Koreas hold fifth round of Kaesong industrial zone talks

SEOUL - North and South Korea began a fifth round of talks Monday on reopening a joint industrial complex, after previous meetings failed to agree on a framework for resuming operations.

Production at the Kaesong estate has been suspended since North Korea withdrew its 53,000 workers from the complex in April at the height of soaring military tensions with the South.

Working-level officials from both sides have already met four times this month to discuss the future of the complex, established in 2004 as a rare symbol of inter-Korean cooperation.

The talks have been dominated by mutual recrimination over the cause of the shutdown, and the unwillingness of either side to be seen to make any concession to get Kaesong running again.

Monday's fifth round was again held in Kaesong, which lies 10 kilometres inside North Korea and which, prior to its shutdown, hosted 123 South Korean companies.

"We will try our best to produce results that are acceptable to South Korean people," Kim Ki-Woong, the chief of the South's three-member delegation, said before crossing the border.

The South is insisting North Korea provide guarantees to prevent any repetition of what Seoul insists was the unilateral closure of Kaesong by Pyongyang.

The North says it was not responsible, arguing that its hand was forced by hostile South Korean actions and intimidation - in particular a series of joint military exercises with the United States.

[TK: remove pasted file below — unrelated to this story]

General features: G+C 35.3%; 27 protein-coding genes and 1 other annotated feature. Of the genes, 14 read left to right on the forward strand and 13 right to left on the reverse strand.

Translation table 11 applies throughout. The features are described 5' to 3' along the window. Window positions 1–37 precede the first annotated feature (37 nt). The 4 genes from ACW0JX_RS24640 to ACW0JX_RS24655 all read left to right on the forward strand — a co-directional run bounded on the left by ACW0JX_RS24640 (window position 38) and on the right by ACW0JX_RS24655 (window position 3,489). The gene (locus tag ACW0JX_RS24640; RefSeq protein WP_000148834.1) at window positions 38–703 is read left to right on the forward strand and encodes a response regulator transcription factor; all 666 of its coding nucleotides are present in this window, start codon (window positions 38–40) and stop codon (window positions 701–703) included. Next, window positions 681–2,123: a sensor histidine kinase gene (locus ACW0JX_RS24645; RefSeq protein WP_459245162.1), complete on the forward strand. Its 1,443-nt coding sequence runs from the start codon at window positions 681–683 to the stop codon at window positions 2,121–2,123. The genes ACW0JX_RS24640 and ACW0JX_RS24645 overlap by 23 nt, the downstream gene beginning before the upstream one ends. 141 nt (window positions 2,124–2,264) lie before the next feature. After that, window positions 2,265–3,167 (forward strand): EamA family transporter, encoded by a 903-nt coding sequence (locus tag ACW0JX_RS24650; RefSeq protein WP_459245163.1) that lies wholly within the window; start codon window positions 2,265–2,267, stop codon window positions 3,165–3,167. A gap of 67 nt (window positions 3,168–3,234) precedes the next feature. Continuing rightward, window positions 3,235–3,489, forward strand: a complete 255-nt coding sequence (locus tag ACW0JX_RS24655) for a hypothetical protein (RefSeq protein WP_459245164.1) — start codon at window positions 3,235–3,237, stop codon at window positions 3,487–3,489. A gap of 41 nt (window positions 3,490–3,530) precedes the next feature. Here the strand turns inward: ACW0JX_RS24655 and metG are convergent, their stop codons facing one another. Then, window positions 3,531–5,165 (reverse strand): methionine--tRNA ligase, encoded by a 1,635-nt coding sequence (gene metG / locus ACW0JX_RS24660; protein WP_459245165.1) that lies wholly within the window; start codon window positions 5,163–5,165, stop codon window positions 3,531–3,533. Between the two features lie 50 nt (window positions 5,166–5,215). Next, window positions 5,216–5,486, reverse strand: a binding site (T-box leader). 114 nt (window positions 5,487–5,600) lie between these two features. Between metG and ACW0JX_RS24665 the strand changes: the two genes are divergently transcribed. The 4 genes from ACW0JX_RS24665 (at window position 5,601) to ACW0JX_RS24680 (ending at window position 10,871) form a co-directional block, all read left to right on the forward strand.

After the fourth round of talks last Wednesday, Kim said there was "a big difference" between the parties on working out a legal framework to prevent a future closure.

The South has proposed allowing foreign firms to operate there in the apparent belief that it would make it more difficult for the North to shut down the complex at will.

North Korea wants an unconditional and early restart of operations, and both sides have accused the other of lacking sincerity in the negotiating process.

Born out of the "Sunshine Policy" of inter-Korean conciliation initiated in the late 1990s by South Korean president Kim Dae-Jung, Kaesong was a crucial hard currency source for the impoverished North through taxes and revenues, and its cut of worker wages.

The joint complex, which had survived previous inter-Korean crises, was the most high-profile casualty of two months of elevated tensions that followed a nuclear test by the North in February that sparked international condemnation.

The North initially barred South Korean access to the zone, and then pulled out its workers. Seoul withdrew the last of its nationals in early May.

South Korean managers say they have suffered production losses of around US$1 billion (S$1.27 billion), and have criticised North and South Korea for playing political football with their businesses.

Some have threatened to pull out of the complex permanently unless operations resume soon.

The discussions on Kaesong followed a failed attempt to initiate high-level talks in June as military tensions subsided.

The dialogue was cancelled at the last minute because of a row over protocol, with neither side able to agree on the levels of their chief delegates.